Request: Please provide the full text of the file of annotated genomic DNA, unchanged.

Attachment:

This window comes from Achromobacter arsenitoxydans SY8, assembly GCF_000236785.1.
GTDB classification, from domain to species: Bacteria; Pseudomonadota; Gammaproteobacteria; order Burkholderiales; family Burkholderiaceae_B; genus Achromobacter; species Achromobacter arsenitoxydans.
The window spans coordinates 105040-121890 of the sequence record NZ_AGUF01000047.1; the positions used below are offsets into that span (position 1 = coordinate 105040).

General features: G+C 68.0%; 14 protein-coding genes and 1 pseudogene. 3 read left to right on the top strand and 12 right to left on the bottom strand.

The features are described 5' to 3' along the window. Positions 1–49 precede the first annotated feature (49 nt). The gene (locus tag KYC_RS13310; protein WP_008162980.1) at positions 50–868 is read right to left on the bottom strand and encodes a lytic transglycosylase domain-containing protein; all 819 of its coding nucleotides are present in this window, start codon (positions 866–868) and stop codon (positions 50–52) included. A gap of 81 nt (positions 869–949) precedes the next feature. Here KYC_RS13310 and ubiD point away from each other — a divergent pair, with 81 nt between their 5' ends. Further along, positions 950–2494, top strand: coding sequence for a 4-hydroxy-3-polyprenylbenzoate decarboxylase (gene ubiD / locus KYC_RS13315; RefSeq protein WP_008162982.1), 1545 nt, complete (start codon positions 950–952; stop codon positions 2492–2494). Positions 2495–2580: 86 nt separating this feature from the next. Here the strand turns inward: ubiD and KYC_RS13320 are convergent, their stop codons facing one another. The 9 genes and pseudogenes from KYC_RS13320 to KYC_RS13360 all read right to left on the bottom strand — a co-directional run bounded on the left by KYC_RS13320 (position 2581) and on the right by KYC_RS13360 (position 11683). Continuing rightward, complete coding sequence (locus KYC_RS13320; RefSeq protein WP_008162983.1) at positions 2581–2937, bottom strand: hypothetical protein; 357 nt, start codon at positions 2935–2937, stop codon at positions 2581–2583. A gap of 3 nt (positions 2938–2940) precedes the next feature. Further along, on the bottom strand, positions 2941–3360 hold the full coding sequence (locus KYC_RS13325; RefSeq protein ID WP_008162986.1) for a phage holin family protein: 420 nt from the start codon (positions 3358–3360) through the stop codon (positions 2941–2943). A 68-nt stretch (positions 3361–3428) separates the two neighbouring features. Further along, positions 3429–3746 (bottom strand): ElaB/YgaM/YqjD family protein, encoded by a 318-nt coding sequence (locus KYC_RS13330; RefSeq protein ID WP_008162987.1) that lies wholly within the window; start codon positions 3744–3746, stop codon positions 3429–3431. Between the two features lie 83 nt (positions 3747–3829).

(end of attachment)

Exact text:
This window comes from Achromobacter arsenitoxydans SY8, assembly GCF_000236785.1.
GTDB classification, from domain to species: Bacteria; Pseudomonadota; Gammaproteobacteria; order Burkholderiales; family Burkholderiaceae_B; genus Achromobacter; species Achromobacter arsenitoxydans.
The window spans coordinates 105040-121890 of the sequence record NZ_AGUF01000047.1; the positions used below are offsets into that span (position 1 = coordinate 105040).

General features: G+C 68.0%; 14 protein-coding genes and 1 pseudogene. 3 read left to right on the top strand and 12 right to left on the bottom strand.

The features are described 5' to 3' along the window. Positions 1–49 precede the first annotated feature (49 nt). The gene (locus tag KYC_RS13310; protein WP_008162980.1) at positions 50–868 is read right to left on the bottom strand and encodes a lytic transglycosylase domain-containing protein; all 819 of its coding nucleotides are present in this window, start codon (positions 866–868) and stop codon (positions 50–52) included. A gap of 81 nt (positions 869–949) precedes the next feature. Here KYC_RS13310 and ubiD point away from each other — a divergent pair, with 81 nt between their 5' ends. Further along, positions 950–2494, top strand: coding sequence for a 4-hydroxy-3-polyprenylbenzoate decarboxylase (gene ubiD / locus KYC_RS13315; RefSeq protein WP_008162982.1), 1545 nt, complete (start codon positions 950–952; stop codon positions 2492–2494). Positions 2495–2580: 86 nt separating this feature from the next. Here the strand turns inward: ubiD and KYC_RS13320 are convergent, their stop codons facing one another. The 9 genes and pseudogenes from KYC_RS13320 to KYC_RS13360 all read right to left on the bottom strand — a co-directional run bounded on the left by KYC_RS13320 (position 2581) and on the right by KYC_RS13360 (position 11683). Continuing rightward, complete coding sequence (locus KYC_RS13320; RefSeq protein WP_008162983.1) at positions 2581–2937, bottom strand: hypothetical protein; 357 nt, start codon at positions 2935–2937, stop codon at positions 2581–2583. A gap of 3 nt (positions 2938–2940) precedes the next feature. Further along, on the bottom strand, positions 2941–3360 hold the full coding sequence (locus KYC_RS13325; RefSeq protein ID WP_008162986.1) for a phage holin family protein: 420 nt from the start codon (positions 3358–3360) through the stop codon (positions 2941–2943). A 68-nt stretch (positions 3361–3428) separates the two neighbouring features. Further along, positions 3429–3746 (bottom strand): ElaB/YgaM/YqjD family protein, encoded by a 318-nt coding sequence (locus KYC_RS13330; RefSeq protein ID WP_008162987.1) that lies wholly within the window; start codon positions 3744–3746, stop codon positions 3429–3431. Between the two features lie 83 nt (positions 3747–3829).